Scientists at the École Polytechnique Fédérale de Lausanne have captured "The first ever photograph of light as both a particle and wave" (images of the photo and the microscope in right hand column) using "EPFL’s ultrafast energy-filtered transmission electron microscope – one of the two in the world." The EPFL's explanatory video: Two-in-one photography: Light as wave and particle. Reference: Simultaneous observation of the quantization and the interference pattern of a plasmonic near-field. Nature Communications.
Follow the realtime path of a photon leaving the surface of our Sun
One step closer to the Disaster Area stuntship. "It's so...black!" said Ford Prefect, "you can hardly make out its shape...light just seems to fall into it!"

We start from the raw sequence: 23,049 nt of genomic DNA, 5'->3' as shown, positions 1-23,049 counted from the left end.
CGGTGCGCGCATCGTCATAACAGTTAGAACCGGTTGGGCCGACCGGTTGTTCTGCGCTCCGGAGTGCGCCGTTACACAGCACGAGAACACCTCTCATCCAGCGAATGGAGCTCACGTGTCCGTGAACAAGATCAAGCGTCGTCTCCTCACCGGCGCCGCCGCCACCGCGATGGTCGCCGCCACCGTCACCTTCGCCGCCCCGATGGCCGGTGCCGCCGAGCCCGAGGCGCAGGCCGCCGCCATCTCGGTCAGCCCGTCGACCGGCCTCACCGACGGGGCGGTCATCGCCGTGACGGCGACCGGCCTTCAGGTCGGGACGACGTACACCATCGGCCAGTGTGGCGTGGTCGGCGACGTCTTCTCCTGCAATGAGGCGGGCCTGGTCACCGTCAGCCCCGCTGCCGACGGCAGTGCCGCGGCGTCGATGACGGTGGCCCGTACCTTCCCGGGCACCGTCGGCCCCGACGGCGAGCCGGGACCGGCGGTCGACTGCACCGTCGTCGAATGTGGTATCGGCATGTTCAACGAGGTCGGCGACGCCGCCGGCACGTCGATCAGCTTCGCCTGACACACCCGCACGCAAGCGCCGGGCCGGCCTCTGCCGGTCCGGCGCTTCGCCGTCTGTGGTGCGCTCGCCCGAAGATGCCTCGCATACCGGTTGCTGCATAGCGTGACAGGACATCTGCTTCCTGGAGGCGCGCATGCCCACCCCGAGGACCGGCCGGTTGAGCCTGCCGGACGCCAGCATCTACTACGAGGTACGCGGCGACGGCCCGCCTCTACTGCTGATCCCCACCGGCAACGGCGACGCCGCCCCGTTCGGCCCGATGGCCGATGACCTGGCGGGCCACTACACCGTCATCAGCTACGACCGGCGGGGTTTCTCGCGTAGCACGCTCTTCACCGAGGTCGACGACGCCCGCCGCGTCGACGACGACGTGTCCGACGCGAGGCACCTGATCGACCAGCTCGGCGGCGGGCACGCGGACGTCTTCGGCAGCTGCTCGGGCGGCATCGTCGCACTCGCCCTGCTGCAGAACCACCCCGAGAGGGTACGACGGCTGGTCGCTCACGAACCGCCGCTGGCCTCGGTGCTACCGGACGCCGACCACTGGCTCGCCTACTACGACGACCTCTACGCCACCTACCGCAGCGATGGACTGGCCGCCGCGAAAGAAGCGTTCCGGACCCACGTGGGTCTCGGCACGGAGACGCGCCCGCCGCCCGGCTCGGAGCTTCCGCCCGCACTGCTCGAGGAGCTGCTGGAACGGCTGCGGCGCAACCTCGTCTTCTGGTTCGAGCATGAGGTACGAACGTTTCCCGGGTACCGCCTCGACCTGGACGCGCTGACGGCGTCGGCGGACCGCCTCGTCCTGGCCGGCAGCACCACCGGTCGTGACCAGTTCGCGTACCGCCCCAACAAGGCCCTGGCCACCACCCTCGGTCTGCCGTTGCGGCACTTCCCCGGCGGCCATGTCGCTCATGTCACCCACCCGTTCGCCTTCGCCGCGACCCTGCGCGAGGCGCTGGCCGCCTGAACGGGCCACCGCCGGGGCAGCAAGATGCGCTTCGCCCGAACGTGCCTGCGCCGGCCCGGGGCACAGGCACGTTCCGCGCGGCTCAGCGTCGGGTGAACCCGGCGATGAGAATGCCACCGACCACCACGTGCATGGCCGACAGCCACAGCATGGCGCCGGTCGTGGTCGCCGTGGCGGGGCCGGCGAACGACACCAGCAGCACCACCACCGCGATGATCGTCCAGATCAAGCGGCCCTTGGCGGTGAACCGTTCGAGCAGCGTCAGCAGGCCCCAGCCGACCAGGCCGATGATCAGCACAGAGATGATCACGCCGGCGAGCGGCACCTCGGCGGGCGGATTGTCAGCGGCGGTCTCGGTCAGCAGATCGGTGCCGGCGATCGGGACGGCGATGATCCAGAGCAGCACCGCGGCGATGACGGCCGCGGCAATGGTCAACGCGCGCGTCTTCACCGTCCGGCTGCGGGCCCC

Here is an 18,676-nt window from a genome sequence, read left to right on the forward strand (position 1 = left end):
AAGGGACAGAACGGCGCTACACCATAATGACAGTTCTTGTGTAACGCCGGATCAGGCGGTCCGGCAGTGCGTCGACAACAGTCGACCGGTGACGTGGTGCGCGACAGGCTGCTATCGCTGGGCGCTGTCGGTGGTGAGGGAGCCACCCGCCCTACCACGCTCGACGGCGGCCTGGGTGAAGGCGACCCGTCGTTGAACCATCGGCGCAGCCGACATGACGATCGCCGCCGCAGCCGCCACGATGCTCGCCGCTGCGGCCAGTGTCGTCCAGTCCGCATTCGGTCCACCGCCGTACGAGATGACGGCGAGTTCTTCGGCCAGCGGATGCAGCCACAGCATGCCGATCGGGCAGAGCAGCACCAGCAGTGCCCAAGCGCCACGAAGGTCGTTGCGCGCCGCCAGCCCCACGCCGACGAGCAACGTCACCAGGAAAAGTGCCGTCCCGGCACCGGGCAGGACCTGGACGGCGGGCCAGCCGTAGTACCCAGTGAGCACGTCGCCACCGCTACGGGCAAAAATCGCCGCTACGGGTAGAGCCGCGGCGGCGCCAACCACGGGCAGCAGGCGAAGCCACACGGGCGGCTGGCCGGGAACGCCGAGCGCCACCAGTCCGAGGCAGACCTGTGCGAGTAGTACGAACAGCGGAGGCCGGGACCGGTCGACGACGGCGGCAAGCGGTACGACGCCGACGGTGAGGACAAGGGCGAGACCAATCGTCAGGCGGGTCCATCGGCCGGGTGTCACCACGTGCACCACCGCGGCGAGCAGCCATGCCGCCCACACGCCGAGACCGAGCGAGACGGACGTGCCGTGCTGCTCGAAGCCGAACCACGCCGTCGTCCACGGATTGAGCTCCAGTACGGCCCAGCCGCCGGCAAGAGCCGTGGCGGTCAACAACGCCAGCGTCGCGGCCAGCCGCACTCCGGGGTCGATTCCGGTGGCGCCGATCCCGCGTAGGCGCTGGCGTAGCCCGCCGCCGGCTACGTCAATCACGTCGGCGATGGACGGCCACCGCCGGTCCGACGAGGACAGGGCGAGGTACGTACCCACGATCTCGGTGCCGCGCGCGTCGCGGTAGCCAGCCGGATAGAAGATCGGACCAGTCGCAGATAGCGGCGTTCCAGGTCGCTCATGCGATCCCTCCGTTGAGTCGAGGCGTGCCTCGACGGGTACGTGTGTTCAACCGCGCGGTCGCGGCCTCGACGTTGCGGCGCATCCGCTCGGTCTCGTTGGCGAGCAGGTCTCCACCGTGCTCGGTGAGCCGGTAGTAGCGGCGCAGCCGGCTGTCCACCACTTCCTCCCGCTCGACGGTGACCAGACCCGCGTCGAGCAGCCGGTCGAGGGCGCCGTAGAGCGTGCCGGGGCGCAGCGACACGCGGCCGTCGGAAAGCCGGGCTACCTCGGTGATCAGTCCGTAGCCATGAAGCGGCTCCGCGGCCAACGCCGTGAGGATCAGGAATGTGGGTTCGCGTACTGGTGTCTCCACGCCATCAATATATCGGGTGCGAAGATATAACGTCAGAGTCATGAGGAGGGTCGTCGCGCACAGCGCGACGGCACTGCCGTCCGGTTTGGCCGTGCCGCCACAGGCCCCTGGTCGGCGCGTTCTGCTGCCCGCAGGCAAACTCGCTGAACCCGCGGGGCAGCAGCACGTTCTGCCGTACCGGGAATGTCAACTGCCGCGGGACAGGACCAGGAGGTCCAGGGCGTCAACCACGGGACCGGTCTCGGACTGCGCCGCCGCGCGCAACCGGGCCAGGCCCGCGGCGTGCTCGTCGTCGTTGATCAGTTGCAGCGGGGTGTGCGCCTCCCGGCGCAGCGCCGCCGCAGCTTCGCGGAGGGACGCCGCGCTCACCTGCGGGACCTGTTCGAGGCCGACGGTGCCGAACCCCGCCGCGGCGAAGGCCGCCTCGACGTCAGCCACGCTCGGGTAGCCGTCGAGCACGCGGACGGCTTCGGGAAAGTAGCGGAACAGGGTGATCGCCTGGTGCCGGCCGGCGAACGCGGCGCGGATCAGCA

Richard Feynman delivers a charming talk about Quantum Mechanics and Quantum Electrodynamics and the versatile, enigmatic photon. (SLYT - 1:17:58)
Late in life, Claude Monet had surgery to remove the lens of his left eye as a remedy for cataracts, and found that as the lens was no longer blocking them, he could now see ultraviolet light.* When Alek Komarnitsky, engineer and self professed geek, had the natural lens replaced in one of his eyes due to cataracts, he found that he, too could see UV. Naturally, he decided to test the limits of his newfound ability, and to show others what it's like to have ultraviolet vision.(*via Kottke)
Speed of light broken. But it may be awhile before we can harness it for anything useful. Fascinating, nonetheless.
Can the speed of light be broken? It's not 1 April, so this actually might be true. It'll be interesting to see the paper in Nature, if and when.